The temporal analyses showed that the onsets and offsets of the differences between responses to (modified) deviant and those to (original) standard images were rather similar at the electrode sites of Fz, Cz, and Pz (significant differences in responses observed between 70 and 104 ms). Unlike these electrode sites, the difference did not quite reach statistical significance by the criterion that we used (p < .01) at the electrode site of Oz. Nonetheless, the offset of the effect seems, on the basis of the temporal analysis and the difference waves, more abrupt at Oz. This may indicate that the responses at this electrode site reflect different brain processes from the ones reflected in responses at the more anterior electrode sites.
In studies of conscious change detection using a S1-S2 or "one-shot" flicker paradigm, a difference in ERP amplitudes at latencies between of 60-150 ms from stimulus onset related to detected stimulus changes in comparison to stimuli containing no change has been observed [10, 15, 29–32]. However, the polarity of the difference in ERPs varies across studies. In most of the studies [15, 29–32], images with detected changes elicited more positive ERPs than those without changes or with undetected changes. In the study of Eimer & Mazza , identified changes evoked a negative difference compared to the no-change situation. In the present study, the difference in ERPs to identified changes as compared to no-change images did not reach significance in MANOVA or in the point-by-point temporal analysis, although there was some hint of differential activity at the Oz electrode in the grand average waveforms (Figure 2). The reason why the change related modulation did not reach significance in the present study may be in the differences of psychological states of the subjects. In other studies subjects focused on changes, while in the present study the participants were instructed to ignore the previously identified changes. The results, however, suggest that the modulation of ERPs by unnoticed changes observed in the change blindness trials reflects neural processes that are different from those related to explicit change identification.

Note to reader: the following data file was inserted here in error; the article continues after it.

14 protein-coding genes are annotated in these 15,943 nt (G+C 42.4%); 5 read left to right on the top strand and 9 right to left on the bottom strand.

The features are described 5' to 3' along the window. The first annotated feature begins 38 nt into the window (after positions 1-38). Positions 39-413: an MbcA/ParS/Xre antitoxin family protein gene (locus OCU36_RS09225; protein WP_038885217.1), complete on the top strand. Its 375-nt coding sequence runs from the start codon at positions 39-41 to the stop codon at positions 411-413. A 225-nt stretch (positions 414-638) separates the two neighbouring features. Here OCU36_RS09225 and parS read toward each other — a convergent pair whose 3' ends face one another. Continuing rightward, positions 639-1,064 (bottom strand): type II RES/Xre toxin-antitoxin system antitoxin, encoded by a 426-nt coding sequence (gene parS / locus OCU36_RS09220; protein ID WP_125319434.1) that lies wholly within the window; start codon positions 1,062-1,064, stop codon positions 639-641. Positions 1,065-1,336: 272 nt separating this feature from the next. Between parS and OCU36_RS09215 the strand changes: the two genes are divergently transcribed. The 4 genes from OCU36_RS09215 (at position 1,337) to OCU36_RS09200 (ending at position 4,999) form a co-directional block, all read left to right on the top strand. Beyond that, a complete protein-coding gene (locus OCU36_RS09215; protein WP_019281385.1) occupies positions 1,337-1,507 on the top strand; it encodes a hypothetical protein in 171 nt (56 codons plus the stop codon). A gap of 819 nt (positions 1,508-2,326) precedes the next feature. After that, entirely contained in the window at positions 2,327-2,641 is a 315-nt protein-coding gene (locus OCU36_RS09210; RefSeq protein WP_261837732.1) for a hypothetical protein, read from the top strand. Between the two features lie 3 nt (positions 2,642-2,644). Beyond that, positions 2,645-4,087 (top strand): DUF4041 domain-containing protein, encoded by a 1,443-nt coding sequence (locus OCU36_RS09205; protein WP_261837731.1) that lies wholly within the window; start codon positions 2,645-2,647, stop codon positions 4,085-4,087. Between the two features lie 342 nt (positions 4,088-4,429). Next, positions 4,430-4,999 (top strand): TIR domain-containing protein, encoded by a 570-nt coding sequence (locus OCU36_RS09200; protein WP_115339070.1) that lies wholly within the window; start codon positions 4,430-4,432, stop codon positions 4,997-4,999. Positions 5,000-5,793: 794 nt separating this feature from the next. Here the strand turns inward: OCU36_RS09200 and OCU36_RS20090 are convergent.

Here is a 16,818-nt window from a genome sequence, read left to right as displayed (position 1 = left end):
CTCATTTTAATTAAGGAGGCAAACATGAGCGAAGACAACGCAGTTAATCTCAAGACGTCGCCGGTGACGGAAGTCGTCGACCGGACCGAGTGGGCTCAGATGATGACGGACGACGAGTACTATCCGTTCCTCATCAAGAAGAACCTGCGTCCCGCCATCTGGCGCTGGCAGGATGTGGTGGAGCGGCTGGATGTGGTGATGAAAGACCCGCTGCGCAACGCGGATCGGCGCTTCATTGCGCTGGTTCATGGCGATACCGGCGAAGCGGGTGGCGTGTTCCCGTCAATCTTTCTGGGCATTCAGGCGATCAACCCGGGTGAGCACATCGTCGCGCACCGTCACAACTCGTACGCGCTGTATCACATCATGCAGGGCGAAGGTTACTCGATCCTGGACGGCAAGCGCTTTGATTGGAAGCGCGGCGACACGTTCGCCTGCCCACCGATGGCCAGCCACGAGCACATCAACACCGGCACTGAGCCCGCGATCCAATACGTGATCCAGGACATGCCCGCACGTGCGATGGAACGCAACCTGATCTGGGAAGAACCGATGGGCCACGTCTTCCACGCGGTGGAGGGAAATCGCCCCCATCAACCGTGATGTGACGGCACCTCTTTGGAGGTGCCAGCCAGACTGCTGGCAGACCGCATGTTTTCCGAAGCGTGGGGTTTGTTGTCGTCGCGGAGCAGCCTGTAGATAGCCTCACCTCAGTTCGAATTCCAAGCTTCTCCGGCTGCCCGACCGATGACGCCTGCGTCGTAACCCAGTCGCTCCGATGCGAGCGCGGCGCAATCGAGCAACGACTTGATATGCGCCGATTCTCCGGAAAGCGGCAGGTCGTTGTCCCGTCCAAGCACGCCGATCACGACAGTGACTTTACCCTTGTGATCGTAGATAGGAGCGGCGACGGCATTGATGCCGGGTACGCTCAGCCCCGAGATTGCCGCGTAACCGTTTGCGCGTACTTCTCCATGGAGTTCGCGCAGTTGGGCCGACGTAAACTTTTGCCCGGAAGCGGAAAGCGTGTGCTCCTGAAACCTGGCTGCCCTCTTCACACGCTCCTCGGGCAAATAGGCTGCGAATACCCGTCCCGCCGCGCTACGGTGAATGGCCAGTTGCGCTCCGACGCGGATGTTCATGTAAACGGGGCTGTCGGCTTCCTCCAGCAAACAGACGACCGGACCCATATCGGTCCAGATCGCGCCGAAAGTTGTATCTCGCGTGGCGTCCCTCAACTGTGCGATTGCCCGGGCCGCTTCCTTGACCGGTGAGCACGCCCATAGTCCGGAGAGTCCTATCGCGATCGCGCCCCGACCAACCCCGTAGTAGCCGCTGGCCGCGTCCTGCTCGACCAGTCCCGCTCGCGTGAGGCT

One purpose of the study was to make the experimental conditions resemble those of behavioral studies, and therefore participants were allowed to search freely for the change. Moreover, since the main interest and analyses were on the latencies that precede even the most rapid eye-movements evoked by sensory stimulation , we decided not to constrain them. We endeavored to avoid any compromising effects of covert visual spatial attention or inhibition of eye-movements on responses to changes that might result from such restrictions. Constraining eye-movements has been suggested to result in obtaining data on active inhibition of eye-movements rather than responses to visual stimulation , and it has also been shown to affect change detection performance in the flicker paradigm .